Tag Archives: Catholic business leaders

Read, read, read

As summer ends and students head back to school, Catholic education is our theme for this issue. I do not think the importance of Catholic education can be overstated, as it is so critical to shaping the minds and hearts of our children and young adults.

Yet, the process of studying and learning is never meant to end! As you know, a part of the induction into Legatus is the pledge to study, live, and spread the faith. Recently, I read To Light a Fire On The Earth by Bishop Robert Barron (with John Allen Jr.) and this quote struck me:

“… Barron’s unwavering belief in the importance of truth is why his standard response to anyone who asks his advice about how to get started as an evangelist is, read, read, read.”

I hope that all legates would put spiritual books on their reading list. At the head of the list I think should be the Bible and Bible commentaries such as the Navarre Commentaries and the series recently done by the faculty of Sacred Heart Seminary in Detroit called the Catholic Commentary on Sacred Scripture (www. CatholicScriptureCommentary. com).

Also near the top of the list of course would be the Catechism of the Catholic Church (CCC). In fact, we have a badge pin to recognize anyone who reads it from cover to cover. It can be done in little bits at a time and over a period of time.

I have also found that the lives of the saints are often very inspiring to read. However, some that were not originally written in English can be a bit awkward depending on the quality of the translation, so it can be helpful to read a review of the certain translation before purchasing.

There are many good Catholic books coming out every month. Ignatius Press, Tan Books,

Sophia Press, and others are all great sources. You will not find much in secular bookstores, but most are available on Amazon if you do not have a local Catholic bookstore near you.

Many prominent, former Protestants have told me they read themselves into the Catholic Church. We legates are already in the Church, but we can nourish our faith by taking advantage of this vast array of spiritual books available to us. If you have read a good book, let us know about it.

Read, read, read.

TOM MONAGHAN is Legatus’ founder, chairman and CEO.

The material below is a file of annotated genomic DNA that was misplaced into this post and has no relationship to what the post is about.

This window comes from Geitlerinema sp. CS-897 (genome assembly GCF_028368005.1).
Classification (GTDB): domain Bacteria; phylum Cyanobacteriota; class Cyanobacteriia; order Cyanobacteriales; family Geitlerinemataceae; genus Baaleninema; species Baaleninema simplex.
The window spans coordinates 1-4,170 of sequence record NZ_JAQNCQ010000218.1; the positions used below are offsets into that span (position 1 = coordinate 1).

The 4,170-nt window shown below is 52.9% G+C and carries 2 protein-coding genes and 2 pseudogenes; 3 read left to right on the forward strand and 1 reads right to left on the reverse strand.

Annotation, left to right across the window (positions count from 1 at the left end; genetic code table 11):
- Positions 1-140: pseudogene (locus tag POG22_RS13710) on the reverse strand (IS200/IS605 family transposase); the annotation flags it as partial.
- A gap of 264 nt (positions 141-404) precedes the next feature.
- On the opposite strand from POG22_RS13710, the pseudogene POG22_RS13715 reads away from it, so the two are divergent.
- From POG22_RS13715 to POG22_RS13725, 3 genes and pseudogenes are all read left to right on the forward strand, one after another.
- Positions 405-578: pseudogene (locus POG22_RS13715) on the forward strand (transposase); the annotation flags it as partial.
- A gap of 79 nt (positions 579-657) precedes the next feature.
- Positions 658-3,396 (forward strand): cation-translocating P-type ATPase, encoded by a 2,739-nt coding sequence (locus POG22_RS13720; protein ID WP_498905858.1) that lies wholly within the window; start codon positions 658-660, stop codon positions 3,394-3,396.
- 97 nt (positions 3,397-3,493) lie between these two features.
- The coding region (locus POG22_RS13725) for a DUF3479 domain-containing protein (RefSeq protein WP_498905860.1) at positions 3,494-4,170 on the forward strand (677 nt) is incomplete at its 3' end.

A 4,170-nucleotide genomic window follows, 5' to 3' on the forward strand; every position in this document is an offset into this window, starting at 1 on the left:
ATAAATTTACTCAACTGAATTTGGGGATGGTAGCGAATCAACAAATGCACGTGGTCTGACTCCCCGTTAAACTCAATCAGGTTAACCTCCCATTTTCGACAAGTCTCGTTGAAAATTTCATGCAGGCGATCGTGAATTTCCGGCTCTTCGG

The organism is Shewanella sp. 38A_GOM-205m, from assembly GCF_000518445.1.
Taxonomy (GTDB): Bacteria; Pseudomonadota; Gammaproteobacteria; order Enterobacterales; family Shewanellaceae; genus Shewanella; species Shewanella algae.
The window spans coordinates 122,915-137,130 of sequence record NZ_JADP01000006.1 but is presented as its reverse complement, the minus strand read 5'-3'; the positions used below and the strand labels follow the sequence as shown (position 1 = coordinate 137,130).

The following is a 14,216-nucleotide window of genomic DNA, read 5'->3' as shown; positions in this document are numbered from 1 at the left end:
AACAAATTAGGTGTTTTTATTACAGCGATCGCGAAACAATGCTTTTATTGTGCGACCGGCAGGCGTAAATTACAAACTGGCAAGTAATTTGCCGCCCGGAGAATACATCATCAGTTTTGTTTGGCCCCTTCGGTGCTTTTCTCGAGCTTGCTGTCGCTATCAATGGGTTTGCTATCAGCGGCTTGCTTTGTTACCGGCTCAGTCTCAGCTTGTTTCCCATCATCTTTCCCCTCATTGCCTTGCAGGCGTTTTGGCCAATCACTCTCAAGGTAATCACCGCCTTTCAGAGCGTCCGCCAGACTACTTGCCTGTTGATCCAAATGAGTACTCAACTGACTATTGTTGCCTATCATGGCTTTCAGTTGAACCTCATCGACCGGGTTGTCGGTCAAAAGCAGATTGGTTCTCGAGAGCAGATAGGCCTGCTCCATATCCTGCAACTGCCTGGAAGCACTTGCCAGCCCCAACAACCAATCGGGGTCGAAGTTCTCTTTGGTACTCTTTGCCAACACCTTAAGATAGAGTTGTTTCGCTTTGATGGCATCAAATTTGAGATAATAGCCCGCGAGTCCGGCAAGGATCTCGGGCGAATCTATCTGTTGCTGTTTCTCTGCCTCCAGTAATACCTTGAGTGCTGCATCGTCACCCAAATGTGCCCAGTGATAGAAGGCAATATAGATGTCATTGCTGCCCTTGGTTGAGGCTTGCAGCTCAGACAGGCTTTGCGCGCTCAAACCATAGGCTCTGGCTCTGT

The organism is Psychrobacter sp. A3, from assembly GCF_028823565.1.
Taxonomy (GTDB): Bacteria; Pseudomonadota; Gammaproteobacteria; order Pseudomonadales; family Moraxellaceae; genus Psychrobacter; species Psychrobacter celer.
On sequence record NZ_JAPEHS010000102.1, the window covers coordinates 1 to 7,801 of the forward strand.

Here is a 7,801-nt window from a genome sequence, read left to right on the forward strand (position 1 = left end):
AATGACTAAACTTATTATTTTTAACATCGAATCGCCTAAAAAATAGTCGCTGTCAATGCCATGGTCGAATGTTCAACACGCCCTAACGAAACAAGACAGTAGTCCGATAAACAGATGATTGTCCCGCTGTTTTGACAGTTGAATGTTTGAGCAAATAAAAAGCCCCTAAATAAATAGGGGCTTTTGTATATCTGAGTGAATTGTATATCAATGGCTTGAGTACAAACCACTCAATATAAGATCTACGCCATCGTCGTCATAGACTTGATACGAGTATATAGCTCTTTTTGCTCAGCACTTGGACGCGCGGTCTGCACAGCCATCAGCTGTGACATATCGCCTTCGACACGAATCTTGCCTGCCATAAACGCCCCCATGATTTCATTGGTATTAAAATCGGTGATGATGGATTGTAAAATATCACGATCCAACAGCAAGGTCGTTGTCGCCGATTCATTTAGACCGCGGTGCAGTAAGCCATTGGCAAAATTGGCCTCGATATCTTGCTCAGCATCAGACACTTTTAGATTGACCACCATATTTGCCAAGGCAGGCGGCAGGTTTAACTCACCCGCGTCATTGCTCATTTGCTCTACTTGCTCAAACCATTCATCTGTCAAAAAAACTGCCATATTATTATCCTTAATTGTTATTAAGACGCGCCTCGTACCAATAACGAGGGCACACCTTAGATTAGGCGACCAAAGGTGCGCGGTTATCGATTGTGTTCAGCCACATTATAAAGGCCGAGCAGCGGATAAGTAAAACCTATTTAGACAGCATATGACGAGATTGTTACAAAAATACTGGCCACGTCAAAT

Sharing the faith and growing Legatus

By virtue of our membership in the Church, we are all called to share our faith. Likewise, when we find something good, we are compelled to share it with others.

I cannot tell you how many Legates over the years have shared with me that Legatus has changed their lives! Or how many bishops have commented on the impact that having a chapter in their diocese has made. Who does not want Catholics in their community to be well formed and on fire about their faith? And if those Catholics are also business leaders who are blessed with gifts and resources to serve the Church and their communities, how can that not strengthen the Church?

As I mentioned in my last column, I am working closely with Stephen Henley and the Legatus staff (both at the headquarters and in the field) to have all the support and systems in place to both start new chapters and grow our existing ones. However, members know from personal experience that current members recruit the vast majority of our new members, and with such a small percentage of the population who qualify for Legatus, most advertising is not worthwhile. Since most people who qualify for Legatus have never been approached, most have not heard of Legatus, let alone know about our mission and the kind of support and spiritual growth that our members experience.

Cardinal Bevilacqua once called Legatus the most effective lay organization in the Church in the country… Just think about how much more effective it could be if there were more members.

I truly believe we have the potential to transform the Church by inviting fellow Catholic CEOs to join Legatus. As you reflect on the impact that Legatus has had on your life and the life of your spouse, I encourage you to prayerfully consider who you might invite to an upcoming chapter meeting… it could change their life — and the lives of countless others — forever.

TOM MONAGHAN is Legatus’ founder, chairman and CEO.

Poised for the future

This month, specifically on May 7, we celebrate the 31st anniversary of Legatus’ founding. I continue to be excited about the direction of Legatus and our calling to live out our mission in the Church and society.

Tom Monaghan

It is great to have the Legatus headquarters back in Ann Arbor and right across the hall from my office. The move took place 18 months ago and there have been many changes not only in the headquarters, but also in the field. The staff is very focused and I believe poised to help Legatus meet its fullest potential. Given what we have learned over the years, we have been tweaking some existing positions, as well as adding new ones.